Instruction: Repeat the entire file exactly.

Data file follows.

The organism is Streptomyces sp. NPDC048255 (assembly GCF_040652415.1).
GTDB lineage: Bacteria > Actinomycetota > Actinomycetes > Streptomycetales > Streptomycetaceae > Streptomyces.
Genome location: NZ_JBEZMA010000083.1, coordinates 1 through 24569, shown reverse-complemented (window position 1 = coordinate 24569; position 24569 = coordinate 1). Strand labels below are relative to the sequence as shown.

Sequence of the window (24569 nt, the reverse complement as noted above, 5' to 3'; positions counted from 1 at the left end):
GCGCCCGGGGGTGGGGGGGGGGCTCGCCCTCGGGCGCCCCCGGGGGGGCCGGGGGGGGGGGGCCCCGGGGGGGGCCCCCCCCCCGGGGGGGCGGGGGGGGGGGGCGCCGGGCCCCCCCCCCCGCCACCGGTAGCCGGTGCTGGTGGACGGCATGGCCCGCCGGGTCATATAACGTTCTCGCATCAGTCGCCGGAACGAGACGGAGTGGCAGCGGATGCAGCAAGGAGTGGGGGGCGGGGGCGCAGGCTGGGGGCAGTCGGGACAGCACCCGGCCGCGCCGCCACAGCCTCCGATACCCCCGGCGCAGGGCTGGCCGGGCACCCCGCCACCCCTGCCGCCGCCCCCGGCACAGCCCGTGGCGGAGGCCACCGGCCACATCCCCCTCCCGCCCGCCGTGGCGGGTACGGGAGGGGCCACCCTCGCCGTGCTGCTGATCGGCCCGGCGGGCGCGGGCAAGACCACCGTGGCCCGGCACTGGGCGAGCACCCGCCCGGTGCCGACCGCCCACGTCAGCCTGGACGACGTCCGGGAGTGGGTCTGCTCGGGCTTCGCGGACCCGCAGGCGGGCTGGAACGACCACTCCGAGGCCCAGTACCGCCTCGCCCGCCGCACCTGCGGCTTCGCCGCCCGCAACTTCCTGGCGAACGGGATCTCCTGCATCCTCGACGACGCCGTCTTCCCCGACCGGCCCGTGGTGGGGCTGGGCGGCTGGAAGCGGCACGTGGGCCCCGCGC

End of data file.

The organism is Streptomyces sp. NPDC048255 (assembly GCF_040652415.1).
GTDB lineage: Bacteria > Actinomycetota > Actinomycetes > Streptomycetales > Streptomycetaceae > Streptomyces.
Genome location: NZ_JBEZMA010000083.1, coordinates 1 through 24569, shown reverse-complemented (window position 1 = coordinate 24569; position 24569 = coordinate 1). Strand labels below are relative to the sequence as shown.

Sequence of the window (24569 nt, the reverse complement as noted above, 5' to 3'; positions counted from 1 at the left end):
GCGCCCGGGGGTGGGGGGGGGGCTCGCCCTCGGGCGCCCCCGGGGGGGCCGGGGGGGGGGGGCCCCGGGGGGGGCCCCCCCCCCGGGGGGGCGGGGGGGGGGGGCGCCGGGCCCCCCCCCCCGCCACCGGTAGCCGGTGCTGGTGGACGGCATGGCCCGCCGGGTCATATAACGTTCTCGCATCAGTCGCCGGAACGAGACGGAGTGGCAGCGGATGCAGCAAGGAGTGGGGGGCGGGGGCGCAGGCTGGGGGCAGTCGGGACAGCACCCGGCCGCGCCGCCACAGCCTCCGATACCCCCGGCGCAGGGCTGGCCGGGCACCCCGCCACCCCTGCCGCCGCCCCCGGCACAGCCCGTGGCGGAGGCCACCGGCCACATCCCCCTCCCGCCCGCCGTGGCGGGTACGGGAGGGGCCACCCTCGCCGTGCTGCTGATCGGCCCGGCGGGCGCGGGCAAGACCACCGTGGCCCGGCACTGGGCGAGCACCCGCCCGGTGCCGACCGCCCACGTCAGCCTGGACGACGTCCGGGAGTGGGTCTGCTCGGGCTTCGCGGACCCGCAGGCGGGCTGGAACGACCACTCCGAGGCCCAGTACCGCCTCGCCCGCCGCACCTGCGGCTTCGCCGCCCGCAACTTCCTGGCGAACGGGATCTCCTGCATCCTCGACGACGCCGTCTTCCCCGACCGGCCCGTGGTGGGGCTGGGCGGCTGGAAGCGGCACGTGGGCCCCGCGC